The “End of Year” lists are starting! I had so much fun writing last year’s blog posts about my favourite music and TV, this year I attempted to be a little bit more rigorous in documenting what I liked. So now I have another Top 10(ish) list of albums! At the end of each month, I documented the albums that I listened to the most via my Last.FM. I decided that if an album ever hits #1 in a month, it MUST claim a spot in my end-of-year list, to combat recency bias in this list which is, after all, meant to be for the whole year.
This year, I think my music taste has spread out a little from last year, touching more genres of music than before. Whilst not all of them will be super accessible, as with last year, I’ve provided suggested tracks from each album to try. If you try any of these and enjoy them, do let me know! I’d love to hear about it!
Important caveat - these aren’t necessarily albums that came out in 2021. But I discovered them this year (or more accurately, after all of the “End of Year” lists came out in 2020). Here are my favourites, counting down to my #1!
I’ve also provided a Spotify playlist with a few tracks from each album - scroll down to the bottom to see it!
#10(ish). BACKxWASH // I LIE HERE BURIED WITH MY RINGS AND MY DRESSES (Rap / Industrial): This album is angry, hard-hitting, and at some points genuinely creepy. BACKxWASH is a trans rapper from Canada who builds oppressive layers of music over lyrics that rage at how she has been treated by society. Try “In Thy Holy Name” or “Terror Packets”. YOU NEED DELIVERANCE!
#10. Wormwitch // WOLF HEX (Melodic Black Metal): Wormwitch caught my attention first with the bizarre name of their opening track. But I stayed with them for a snappy album (about half an hour) which blends aggression with catchy melodies. Try “Canadian Denim Mountain Attack”, full of galloping riffs which I couldn’t resist.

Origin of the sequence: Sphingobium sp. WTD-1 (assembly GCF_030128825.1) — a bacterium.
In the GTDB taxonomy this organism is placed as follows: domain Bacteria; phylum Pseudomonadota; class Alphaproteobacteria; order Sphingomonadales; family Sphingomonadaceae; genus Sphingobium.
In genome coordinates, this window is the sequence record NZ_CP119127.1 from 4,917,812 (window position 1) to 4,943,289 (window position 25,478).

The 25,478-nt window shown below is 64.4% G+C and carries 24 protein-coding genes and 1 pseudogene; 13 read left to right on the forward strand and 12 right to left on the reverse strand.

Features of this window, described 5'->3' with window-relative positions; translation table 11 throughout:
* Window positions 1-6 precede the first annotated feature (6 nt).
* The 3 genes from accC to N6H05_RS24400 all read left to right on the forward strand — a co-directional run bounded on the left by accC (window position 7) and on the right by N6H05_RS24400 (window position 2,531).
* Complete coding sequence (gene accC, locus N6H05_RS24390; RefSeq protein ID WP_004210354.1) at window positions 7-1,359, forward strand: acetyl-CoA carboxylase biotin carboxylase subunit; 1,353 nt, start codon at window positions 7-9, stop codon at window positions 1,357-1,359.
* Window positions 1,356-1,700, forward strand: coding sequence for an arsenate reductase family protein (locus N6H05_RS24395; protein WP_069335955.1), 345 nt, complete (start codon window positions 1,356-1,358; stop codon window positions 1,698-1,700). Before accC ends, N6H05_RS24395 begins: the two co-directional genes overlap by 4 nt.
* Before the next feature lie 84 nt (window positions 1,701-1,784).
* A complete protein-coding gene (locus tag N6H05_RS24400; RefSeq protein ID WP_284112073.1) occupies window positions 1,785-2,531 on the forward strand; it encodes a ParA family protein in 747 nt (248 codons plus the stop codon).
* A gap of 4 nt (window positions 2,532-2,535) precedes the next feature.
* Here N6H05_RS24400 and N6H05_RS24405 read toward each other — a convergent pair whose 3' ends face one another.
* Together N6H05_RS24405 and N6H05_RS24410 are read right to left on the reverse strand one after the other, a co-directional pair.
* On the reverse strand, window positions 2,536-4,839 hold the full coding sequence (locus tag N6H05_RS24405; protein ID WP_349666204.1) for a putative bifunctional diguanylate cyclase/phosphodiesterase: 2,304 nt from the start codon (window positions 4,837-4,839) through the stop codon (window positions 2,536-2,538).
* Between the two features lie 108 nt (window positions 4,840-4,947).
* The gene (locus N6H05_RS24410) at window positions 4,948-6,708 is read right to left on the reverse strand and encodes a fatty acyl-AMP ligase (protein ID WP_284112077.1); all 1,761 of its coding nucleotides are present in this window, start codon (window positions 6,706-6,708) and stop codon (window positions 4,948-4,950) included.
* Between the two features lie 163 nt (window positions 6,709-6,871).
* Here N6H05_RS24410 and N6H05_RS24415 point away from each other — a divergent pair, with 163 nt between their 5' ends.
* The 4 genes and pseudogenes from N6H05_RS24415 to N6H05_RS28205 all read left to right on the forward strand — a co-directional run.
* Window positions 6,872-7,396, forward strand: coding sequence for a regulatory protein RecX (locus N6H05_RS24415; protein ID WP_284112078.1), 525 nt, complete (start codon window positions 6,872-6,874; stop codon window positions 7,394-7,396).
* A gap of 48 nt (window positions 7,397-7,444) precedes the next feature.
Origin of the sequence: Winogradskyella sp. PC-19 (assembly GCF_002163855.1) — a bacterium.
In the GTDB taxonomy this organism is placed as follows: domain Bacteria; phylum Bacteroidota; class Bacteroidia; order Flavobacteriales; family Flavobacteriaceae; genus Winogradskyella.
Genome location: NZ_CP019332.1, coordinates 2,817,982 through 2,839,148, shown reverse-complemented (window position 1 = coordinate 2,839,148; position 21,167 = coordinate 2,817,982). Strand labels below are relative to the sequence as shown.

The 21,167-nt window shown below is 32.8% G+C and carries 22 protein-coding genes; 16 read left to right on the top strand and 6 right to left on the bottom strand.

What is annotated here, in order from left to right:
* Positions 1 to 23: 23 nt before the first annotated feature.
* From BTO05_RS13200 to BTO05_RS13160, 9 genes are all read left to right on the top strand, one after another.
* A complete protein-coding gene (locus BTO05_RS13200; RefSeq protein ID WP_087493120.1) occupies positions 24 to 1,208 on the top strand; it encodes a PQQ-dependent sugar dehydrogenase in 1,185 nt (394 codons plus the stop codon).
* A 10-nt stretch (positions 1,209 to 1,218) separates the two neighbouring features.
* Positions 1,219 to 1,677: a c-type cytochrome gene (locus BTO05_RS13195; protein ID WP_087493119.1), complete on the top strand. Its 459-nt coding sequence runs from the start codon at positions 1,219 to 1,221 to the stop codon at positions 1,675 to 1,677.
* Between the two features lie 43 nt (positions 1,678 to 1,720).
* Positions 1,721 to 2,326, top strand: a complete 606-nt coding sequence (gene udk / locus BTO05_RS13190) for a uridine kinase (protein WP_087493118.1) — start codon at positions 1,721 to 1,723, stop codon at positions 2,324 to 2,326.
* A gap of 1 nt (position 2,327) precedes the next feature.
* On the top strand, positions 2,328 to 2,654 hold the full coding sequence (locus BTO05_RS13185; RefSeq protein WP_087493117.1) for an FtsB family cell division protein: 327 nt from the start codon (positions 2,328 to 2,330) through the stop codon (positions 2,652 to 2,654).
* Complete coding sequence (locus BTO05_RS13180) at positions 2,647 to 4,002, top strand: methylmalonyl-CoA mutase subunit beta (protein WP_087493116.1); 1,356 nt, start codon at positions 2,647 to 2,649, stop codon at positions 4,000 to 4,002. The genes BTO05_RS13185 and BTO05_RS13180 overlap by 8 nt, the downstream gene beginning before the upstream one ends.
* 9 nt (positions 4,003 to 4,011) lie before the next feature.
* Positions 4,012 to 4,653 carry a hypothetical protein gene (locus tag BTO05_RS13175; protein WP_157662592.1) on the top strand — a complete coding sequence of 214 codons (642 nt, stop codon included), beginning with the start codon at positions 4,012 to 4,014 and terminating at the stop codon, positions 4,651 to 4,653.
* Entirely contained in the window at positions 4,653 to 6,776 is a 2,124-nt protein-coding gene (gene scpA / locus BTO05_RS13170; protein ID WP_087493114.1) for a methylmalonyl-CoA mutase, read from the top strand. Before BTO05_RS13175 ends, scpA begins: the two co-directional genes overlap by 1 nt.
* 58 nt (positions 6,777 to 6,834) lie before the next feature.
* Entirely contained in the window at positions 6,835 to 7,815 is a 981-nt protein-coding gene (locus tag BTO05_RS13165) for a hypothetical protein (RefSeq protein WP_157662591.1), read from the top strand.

#9. Fractal Universe // The Impassable Horizon (Technical Death Metal): I struggle to click with a lot of Death Metal as it becomes a little samey and it’s often hard to pierce the wall of sound to pick out what I enjoy. Fractal Universe don’t have that problem - they blend impressive playing with progressive songwriting and even hints of melody, and some fun saxophone moments. Try “Black Sails of Melancholia”, where the melody and sax hit their peak (at least on this album).
#8. At 1980 // Late Night Calls (Synthwave, Pop): My Top 10(ish) list contains a lot of synthwave/pop this year. Each album speaks to me in a different way, fulfills an oh-so-slightly different niche. But every single one is easy listening and catchy. Late Night Calls makes fantastic use of Synthwave darling vocalist Josh Dally to put together some of the cosiest, 80s-style earworms of my year. Don’t expect anything wildly original here - it’s not - but At 1980 revel in it. Try “California Nights” or “Maria”.
#7. 1914 // Where Fear and Weapons Meet (Death Metal): 1914 theme their music around the events and battles of the first world war. In Where Fear and Weapons Meet, they layer orchestral melodies in to create Death Metal that manages to be both crushing and surprisingly accessible. Highlights for me include the ear-ringing sound from the bombs going off in “Pillars of Fire (The Battle of Messines)” and the mixed vocal styles in “…and a Cross Now Marks His Place” which takes its lyrics (almost) entirely from a letter sent to the mother of a fallen soldier.